Quantified Body Language: Design Informatics Pavilion 2018

In the third of our series looking at exhibits you can find in the Design Informatics Pavilion designer Mark Williams explains the concepts behind ‘Quantified Body Language.’ 


We often envision a future where artificial beings have their own distinct intelligences. Robots of the modern day are, however, not so much robots as they are networks.  These networks take in a wide source of inputs from various data sources and start to build up complex models of the built environment. These data sources can be completely invisible to the human inhabitants.

So we will probably not be communicating with individual, instead a network of objects will be working together to interpret us.  Much research has already been done into understanding humans visibly and audibly, with the ultimate goal of being able to interpret the emotional states of the person.  Adding touch as another useable data stream seems like the next logical step in terms of the human senses we use to experience the world; and it adds a physical intimacy that is missing from the current schema.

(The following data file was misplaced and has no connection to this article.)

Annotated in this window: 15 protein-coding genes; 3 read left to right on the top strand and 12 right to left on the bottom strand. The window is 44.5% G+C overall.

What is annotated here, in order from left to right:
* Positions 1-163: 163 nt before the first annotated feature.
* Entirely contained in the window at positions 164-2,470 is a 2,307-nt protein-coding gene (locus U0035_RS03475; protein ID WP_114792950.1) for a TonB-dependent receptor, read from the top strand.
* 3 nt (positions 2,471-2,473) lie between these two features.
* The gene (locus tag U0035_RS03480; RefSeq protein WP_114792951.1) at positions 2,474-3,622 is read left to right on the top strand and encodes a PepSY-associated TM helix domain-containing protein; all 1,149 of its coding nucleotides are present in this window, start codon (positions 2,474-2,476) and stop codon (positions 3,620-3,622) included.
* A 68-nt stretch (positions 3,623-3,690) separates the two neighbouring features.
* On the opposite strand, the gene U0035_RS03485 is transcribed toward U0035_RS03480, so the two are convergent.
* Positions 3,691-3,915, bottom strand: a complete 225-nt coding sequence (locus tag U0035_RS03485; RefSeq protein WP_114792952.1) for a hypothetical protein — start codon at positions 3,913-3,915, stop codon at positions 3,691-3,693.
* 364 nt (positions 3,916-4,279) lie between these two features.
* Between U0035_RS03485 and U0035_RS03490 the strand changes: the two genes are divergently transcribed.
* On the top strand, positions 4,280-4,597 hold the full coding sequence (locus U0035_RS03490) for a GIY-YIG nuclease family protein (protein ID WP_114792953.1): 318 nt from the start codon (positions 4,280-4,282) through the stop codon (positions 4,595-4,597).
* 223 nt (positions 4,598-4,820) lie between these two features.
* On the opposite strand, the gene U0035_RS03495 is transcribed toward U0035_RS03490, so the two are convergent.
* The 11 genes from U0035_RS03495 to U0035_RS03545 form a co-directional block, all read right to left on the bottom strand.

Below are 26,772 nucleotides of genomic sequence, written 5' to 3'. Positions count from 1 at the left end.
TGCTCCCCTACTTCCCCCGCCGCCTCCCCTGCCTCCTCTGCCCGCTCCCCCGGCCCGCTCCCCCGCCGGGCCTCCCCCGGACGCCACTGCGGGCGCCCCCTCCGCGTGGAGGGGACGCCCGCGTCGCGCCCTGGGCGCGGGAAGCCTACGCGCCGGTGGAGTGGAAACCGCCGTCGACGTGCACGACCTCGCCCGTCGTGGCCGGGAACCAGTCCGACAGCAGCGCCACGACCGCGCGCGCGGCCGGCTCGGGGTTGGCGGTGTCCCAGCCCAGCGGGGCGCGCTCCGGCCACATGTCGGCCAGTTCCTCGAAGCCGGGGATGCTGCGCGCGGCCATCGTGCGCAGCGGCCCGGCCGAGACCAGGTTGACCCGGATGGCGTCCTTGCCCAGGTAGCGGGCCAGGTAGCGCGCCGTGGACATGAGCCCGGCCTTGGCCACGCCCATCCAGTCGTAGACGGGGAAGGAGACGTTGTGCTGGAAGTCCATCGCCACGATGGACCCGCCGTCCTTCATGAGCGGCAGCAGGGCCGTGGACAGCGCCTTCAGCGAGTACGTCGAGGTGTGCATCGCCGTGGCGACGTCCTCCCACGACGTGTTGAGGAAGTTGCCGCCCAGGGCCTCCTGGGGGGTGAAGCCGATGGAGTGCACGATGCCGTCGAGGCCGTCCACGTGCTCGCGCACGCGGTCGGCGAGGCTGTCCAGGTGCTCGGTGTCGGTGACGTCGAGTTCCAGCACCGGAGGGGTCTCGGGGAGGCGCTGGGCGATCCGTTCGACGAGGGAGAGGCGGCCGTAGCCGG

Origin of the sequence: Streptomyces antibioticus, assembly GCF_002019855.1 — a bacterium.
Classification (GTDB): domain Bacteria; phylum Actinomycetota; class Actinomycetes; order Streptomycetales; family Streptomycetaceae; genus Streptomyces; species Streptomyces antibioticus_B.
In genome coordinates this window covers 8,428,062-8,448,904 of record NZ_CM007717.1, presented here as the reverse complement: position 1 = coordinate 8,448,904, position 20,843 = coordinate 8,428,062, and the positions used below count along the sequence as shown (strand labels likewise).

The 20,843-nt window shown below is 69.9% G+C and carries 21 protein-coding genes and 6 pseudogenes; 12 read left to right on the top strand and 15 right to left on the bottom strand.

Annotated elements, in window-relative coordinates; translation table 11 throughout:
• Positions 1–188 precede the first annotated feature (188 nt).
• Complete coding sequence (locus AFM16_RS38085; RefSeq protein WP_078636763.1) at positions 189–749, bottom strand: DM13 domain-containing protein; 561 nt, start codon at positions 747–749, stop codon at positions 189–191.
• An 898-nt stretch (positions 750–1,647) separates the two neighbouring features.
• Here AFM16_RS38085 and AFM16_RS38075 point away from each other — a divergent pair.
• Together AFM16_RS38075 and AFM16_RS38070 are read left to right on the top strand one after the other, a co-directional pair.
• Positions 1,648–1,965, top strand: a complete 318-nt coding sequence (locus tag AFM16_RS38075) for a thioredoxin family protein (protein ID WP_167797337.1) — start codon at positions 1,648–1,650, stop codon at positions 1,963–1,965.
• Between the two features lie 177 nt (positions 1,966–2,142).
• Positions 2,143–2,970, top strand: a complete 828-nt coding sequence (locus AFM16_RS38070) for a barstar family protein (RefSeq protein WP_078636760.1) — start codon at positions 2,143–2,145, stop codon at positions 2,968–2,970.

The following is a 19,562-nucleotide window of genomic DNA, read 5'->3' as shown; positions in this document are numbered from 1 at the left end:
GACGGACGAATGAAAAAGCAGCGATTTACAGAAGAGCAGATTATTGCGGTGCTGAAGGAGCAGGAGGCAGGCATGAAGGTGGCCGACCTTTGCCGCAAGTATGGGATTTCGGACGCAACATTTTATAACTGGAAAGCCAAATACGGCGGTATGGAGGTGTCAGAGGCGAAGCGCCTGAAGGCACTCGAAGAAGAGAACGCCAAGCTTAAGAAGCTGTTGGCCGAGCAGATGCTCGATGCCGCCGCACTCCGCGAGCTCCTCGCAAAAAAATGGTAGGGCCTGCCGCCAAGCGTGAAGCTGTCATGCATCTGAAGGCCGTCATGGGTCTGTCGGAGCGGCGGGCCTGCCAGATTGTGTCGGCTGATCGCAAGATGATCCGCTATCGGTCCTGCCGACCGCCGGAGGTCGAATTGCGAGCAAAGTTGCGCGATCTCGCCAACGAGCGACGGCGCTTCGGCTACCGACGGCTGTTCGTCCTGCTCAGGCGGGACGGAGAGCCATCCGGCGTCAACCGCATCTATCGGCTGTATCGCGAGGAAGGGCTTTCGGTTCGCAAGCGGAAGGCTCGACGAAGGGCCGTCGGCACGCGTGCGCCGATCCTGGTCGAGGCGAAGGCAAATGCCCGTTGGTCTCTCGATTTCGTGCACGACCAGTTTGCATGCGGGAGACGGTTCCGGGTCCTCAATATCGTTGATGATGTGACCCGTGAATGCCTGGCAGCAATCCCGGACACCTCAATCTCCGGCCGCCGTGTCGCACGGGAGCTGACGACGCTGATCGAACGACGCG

I worked with pressure sensitive fabric and built up a system to capture, visualise, and interpret the data as body postures.  I then hid this technology in a innocuous dining chair as it is the furthest thing from a robot that I could conceive of.

Sponsored by HITEK Electronic Materials Ltd

To learn more about the project’s design and conception you can read an interview with Mark on the Edinburgh College of Art website HERE